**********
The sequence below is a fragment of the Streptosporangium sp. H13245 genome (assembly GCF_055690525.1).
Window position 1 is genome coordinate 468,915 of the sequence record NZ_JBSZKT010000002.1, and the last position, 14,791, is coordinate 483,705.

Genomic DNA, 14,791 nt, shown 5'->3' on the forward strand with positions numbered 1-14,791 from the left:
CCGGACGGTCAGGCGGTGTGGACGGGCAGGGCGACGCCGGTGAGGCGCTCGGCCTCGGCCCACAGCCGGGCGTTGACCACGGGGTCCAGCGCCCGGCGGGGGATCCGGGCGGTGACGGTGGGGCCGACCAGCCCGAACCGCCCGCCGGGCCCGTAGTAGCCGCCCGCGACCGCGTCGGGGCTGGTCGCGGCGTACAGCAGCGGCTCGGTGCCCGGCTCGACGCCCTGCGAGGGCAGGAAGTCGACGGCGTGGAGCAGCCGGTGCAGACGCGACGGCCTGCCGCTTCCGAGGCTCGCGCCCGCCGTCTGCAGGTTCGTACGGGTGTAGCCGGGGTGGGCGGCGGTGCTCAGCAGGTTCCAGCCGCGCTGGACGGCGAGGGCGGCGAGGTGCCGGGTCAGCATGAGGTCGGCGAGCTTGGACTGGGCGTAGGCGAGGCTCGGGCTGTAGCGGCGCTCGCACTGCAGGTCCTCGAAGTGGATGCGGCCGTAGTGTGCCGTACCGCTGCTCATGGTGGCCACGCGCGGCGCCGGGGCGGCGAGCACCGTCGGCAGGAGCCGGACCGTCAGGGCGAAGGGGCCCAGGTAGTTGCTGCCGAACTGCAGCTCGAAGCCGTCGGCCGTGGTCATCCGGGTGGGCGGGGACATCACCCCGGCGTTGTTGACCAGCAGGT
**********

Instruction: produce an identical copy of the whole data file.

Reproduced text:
The sequence below is a fragment of the Streptosporangium sp. H13245 genome (assembly GCF_055690525.1).
Window position 1 is genome coordinate 468,915 of the sequence record NZ_JBSZKT010000002.1, and the last position, 14,791, is coordinate 483,705.

Genomic DNA, 14,791 nt, shown 5'->3' on the forward strand with positions numbered 1-14,791 from the left:
CCGGACGGTCAGGCGGTGTGGACGGGCAGGGCGACGCCGGTGAGGCGCTCGGCCTCGGCCCACAGCCGGGCGTTGACCACGGGGTCCAGCGCCCGGCGGGGGATCCGGGCGGTGACGGTGGGGCCGACCAGCCCGAACCGCCCGCCGGGCCCGTAGTAGCCGCCCGCGACCGCGTCGGGGCTGGTCGCGGCGTACAGCAGCGGCTCGGTGCCCGGCTCGACGCCCTGCGAGGGCAGGAAGTCGACGGCGTGGAGCAGCCGGTGCAGACGCGACGGCCTGCCGCTTCCGAGGCTCGCGCCCGCCGTCTGCAGGTTCGTACGGGTGTAGCCGGGGTGGGCGGCGGTGCTCAGCAGGTTCCAGCCGCGCTGGACGGCGAGGGCGGCGAGGTGCCGGGTCAGCATGAGGTCGGCGAGCTTGGACTGGGCGTAGGCGAGGCTCGGGCTGTAGCGGCGCTCGCACTGCAGGTCCTCGAAGTGGATGCGGCCGTAGTGTGCCGTACCGCTGCTCATGGTGGCCACGCGCGGCGCCGGGGCGGCGAGCACCGTCGGCAGGAGCCGGACCGTCAGGGCGAAGGGGCCCAGGTAGTTGCTGCCGAACTGCAGCTCGAAGCCGTCGGCCGTGGTCATCCGGGTGGGCGGGGACATCACCCCGGCGTTGTTGACCAGCAGGT